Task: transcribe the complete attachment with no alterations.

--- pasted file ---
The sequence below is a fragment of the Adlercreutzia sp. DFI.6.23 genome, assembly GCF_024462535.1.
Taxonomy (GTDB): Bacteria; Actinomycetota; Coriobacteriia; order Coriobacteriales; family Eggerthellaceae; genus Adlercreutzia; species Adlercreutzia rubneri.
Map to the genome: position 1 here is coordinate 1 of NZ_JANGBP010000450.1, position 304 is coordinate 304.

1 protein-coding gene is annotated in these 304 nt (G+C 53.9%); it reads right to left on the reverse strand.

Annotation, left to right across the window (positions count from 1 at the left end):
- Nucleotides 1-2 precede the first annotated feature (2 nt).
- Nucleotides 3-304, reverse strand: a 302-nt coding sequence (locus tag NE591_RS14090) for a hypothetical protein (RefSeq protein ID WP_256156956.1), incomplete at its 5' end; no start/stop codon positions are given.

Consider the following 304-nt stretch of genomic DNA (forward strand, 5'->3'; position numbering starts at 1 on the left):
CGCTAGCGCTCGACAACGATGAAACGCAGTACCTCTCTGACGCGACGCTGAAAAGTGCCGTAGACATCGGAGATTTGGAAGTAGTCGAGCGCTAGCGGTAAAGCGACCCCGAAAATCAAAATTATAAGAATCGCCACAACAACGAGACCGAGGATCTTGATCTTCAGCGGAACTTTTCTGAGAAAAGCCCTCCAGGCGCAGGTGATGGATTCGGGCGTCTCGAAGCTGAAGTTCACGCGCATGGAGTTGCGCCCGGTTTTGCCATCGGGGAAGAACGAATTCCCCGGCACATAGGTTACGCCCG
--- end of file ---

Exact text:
The sequence below is a fragment of the Adlercreutzia sp. DFI.6.23 genome, assembly GCF_024462535.1.
Taxonomy (GTDB): Bacteria; Actinomycetota; Coriobacteriia; order Coriobacteriales; family Eggerthellaceae; genus Adlercreutzia; species Adlercreutzia rubneri.
Map to the genome: position 1 here is coordinate 1 of NZ_JANGBP010000450.1, position 304 is coordinate 304.

1 protein-coding gene is annotated in these 304 nt (G+C 53.9%); it reads right to left on the reverse strand.

Annotation, left to right across the window (positions count from 1 at the left end):
- Nucleotides 1-2 precede the first annotated feature (2 nt).
- Nucleotides 3-304, reverse strand: a 302-nt coding sequence (locus tag NE591_RS14090) for a hypothetical protein (RefSeq protein ID WP_256156956.1), incomplete at its 5' end; no start/stop codon positions are given.

Consider the following 304-nt stretch of genomic DNA (forward strand, 5'->3'; position numbering starts at 1 on the left):
CGCTAGCGCTCGACAACGATGAAACGCAGTACCTCTCTGACGCGACGCTGAAAAGTGCCGTAGACATCGGAGATTTGGAAGTAGTCGAGCGCTAGCGGTAAAGCGACCCCGAAAATCAAAATTATAAGAATCGCCACAACAACGAGACCGAGGATCTTGATCTTCAGCGGAACTTTTCTGAGAAAAGCCCTCCAGGCGCAGGTGATGGATTCGGGCGTCTCGAAGCTGAAGTTCACGCGCATGGAGTTGCGCCCGGTTTTGCCATCGGGGAAGAACGAATTCCCCGGCACATAGGTTACGCCCG